The State Board of Education released data for the 2016-2017 school year and once again Stokes County Schools had the distinction of being in the top third of districts in the state.
“When you look at the numbers, I am proud of what our students and teachers accomplished. This confirms what I have believed since I arrived, that students can get an above average education in Stokes County,” said Stokes Superintendent Dr. Brad Rice.
Beginning with the 2013–14 school year data, schools in North Carolina were given a designation of performance using School Performance Grades (SPG) of A–F based on test scores, and high schools’ additional indicators that measure college-and career-readiness. This provides a measure for comparisons among districts.
Stokes County Early College High School received a grade of A. The district had nine schools that received a letter grade of B for the 2016-2017 school year, which was an increase from seven during the previous year. The B schools include: King Elementary, Lawsonville Elementary, Mount Olive Elementary, Nancy Reynolds Elementary, North Stokes High School, Pinnacle Elementary, Sandy Ridge Elementary, South Stokes High School and Walnut Cove Elementary.
Rice said he’s encouraged the county’s teachers and administration are challenging themselves and their students to continually improve.
“Our staff is not content to be good. They are constantly seeking and participating in professional development. They are looking at individual students and determining how to help each child learn,” he said.
Rice cited Stokes Early College High School as an example.
In the 2015-2016 school year, the school was given a B and Rice said the principal and staff knew it wasn’t an accurate representation of the school.
“They analyzed the data, their teaching and scheduling practices to make the necessary changes to be labeled an A school in the 2016-2017 school year. It’s that kind of dedication and professionalism that makes me proud to be the superintendent of Stokes County Schools,” Rice said.
The remaining eight schools received the grade of a C: Chestnut Grove Middle School, Germanton Elementary, London Elementary, Pine Hall Elementary, Piney Grove Middle, Poplar Springs Elementary, Southeastern Middle and West Stokes High.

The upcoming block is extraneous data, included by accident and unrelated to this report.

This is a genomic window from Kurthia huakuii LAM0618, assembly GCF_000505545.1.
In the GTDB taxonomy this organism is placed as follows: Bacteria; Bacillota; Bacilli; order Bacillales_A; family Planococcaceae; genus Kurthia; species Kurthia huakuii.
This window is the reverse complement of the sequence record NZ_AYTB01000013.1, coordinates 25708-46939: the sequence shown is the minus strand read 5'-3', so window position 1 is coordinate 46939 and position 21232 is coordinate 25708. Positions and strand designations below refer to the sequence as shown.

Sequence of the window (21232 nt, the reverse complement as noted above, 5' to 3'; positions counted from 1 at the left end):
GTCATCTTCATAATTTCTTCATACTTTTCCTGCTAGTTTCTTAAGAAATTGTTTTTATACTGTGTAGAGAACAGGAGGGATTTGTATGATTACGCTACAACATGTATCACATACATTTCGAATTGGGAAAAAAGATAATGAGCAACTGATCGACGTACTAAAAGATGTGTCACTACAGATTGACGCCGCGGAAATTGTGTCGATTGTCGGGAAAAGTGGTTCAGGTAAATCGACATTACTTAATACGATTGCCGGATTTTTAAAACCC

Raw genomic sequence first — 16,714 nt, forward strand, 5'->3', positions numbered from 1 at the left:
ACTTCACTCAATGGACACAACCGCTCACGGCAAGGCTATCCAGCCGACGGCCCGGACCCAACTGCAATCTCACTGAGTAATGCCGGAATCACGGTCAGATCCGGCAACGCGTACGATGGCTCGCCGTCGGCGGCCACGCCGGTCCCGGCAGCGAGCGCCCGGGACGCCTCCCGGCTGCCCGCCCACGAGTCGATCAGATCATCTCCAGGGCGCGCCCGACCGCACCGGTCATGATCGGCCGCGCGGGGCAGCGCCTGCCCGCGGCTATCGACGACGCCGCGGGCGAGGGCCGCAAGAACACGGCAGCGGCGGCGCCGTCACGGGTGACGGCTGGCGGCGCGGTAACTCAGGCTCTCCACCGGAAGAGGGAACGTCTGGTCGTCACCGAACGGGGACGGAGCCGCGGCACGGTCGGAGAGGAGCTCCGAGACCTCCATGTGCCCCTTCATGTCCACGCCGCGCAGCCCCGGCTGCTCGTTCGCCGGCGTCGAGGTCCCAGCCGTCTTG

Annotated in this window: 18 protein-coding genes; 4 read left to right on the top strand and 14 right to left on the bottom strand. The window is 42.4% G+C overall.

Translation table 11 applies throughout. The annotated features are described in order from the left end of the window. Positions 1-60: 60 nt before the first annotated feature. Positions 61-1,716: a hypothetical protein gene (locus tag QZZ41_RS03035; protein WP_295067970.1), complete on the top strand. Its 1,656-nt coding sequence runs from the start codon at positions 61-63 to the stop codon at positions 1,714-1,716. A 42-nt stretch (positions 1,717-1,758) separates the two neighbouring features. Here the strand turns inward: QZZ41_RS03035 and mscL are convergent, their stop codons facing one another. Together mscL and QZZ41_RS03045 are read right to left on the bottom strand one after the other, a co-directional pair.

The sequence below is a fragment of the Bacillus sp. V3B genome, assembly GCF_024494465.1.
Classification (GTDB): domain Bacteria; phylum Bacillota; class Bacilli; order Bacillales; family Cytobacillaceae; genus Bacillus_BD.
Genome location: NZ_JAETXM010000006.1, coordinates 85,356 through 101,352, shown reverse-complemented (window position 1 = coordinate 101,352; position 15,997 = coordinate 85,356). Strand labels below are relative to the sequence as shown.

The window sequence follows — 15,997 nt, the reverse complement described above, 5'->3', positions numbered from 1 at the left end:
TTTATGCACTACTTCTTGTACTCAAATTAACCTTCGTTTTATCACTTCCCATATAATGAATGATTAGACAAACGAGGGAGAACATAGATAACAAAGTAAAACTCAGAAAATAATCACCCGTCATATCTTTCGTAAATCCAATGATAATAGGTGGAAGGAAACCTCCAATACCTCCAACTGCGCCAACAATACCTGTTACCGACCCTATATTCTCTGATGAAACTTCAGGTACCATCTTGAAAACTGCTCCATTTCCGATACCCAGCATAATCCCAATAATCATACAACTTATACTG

As an alternative school, Meadowbrook Academy is not given a letter grade but rather a designation. For the 2016-2017 school year, Meadowbrook was designated as maintaining.
Rice said of course, he’d like to see every school in the district an A school, but not because of the label.
“We want each student to graduate with a quality education that gives them an advantage over students from other schools. To get there, we need to make sure we are teaching the curriculum in an engaging way, with caring adults, to each student, each day.”
As part of the data release, results from EOG and EOC assessments were also made available to the public through the Department of Public Instruction’s website.
The data also reveals that elementary schools in Stokes County continue to perform above the state average. Looking at the overall results of EOG and EOC, Stokes had a proficiency of 60.2 percent overall compared to the state’s average of 59.2 percent. Third grade students met a proficiency rate of 77.3 percent in mathematics compared to the state average of 63.6 percent. Third grade faired similarly well in reading with 64.6 percent proficiency compared to the state’s 57.8 percent. Fourth and fifth grade results were similar with both results exceeding the state average. Reading and math in the middle schools showed a slight decline as compared to the state although the district middle schools still performed within a 2 percent proficiency rating as compared to the state average in all subject areas. Science in both the elementary and middle schools continue to be a strength exceeding the state average in elementary by 6.6 percent and 3.4 percent in middle school science.
The high school data revealed the district is near the state average with the data associated with English II with Math I and Biology scores being below the state average. The high schools are also measured against other schools in the state with regards to the percent of students passing the ACT and WorkKeys assessment. The district pass rate for the ACT is 66.1 percent compared to the state average of 58.8 percent. The data from the WorkKeys assessment which measures a student’s readiness to enter the workforce reveals that 76.1 percent of students in the Stokes Career and Technical Education programs that took the assessment are prepared to enter their chosen career pathway.
The full data reports can be viewed at the website for the NC Department of Public Instruction – http://www.dpi.state.nc.us/accountability/reporting/.
Amanda Dodson may be reached at 336-813-2426.